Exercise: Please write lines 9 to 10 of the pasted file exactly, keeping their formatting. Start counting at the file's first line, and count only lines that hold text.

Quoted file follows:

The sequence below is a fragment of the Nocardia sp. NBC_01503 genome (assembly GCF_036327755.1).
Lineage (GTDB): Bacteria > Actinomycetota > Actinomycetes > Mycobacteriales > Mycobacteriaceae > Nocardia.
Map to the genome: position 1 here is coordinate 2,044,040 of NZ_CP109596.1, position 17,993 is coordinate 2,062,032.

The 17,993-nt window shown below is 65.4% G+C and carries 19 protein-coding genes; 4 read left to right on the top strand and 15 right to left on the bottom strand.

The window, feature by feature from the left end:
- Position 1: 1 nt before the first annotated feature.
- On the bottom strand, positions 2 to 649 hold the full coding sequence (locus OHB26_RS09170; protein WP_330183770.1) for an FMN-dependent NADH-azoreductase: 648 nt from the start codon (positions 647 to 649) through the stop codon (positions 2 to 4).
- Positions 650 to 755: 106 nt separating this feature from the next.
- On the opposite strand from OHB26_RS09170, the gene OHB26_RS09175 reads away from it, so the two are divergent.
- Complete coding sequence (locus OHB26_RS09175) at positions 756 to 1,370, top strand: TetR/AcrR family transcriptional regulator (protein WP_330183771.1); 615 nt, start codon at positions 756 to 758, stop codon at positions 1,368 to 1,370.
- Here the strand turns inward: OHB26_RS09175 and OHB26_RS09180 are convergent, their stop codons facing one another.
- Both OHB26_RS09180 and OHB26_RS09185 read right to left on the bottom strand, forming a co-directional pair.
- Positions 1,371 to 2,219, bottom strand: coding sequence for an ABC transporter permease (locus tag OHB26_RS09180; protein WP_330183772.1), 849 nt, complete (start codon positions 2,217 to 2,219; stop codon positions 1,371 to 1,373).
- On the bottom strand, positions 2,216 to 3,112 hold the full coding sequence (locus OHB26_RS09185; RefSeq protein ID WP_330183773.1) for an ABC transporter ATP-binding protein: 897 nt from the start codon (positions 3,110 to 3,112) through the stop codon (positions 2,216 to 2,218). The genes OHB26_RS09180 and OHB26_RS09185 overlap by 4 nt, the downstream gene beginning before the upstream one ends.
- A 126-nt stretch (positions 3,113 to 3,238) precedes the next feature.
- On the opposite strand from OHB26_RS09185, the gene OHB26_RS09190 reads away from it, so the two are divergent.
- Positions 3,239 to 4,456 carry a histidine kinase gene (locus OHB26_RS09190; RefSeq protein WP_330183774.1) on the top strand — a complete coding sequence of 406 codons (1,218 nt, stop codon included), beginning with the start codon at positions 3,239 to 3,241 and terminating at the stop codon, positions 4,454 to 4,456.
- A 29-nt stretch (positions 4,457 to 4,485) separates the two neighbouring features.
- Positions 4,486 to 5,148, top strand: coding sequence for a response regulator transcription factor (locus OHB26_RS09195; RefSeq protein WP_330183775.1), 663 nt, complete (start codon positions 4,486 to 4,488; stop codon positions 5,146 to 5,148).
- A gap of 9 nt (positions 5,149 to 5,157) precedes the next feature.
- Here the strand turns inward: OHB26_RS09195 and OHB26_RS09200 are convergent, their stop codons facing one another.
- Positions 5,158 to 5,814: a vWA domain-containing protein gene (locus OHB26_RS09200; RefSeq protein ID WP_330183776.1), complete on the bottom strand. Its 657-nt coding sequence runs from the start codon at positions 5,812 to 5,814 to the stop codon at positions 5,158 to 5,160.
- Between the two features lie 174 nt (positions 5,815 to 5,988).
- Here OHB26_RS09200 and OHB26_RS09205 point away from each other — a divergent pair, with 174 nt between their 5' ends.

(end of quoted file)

- On the opposite strand from OHB26_RS09170, the gene OHB26_RS09175 reads away from it, so the two are divergent.
- Complete coding sequence (locus OHB26_RS09175) at positions 756 to 1,370, top strand: TetR/AcrR family transcriptional regulator (protein WP_330183771.1); 615 nt, start codon at positions 756 to 758, stop codon at positions 1,368 to 1,370.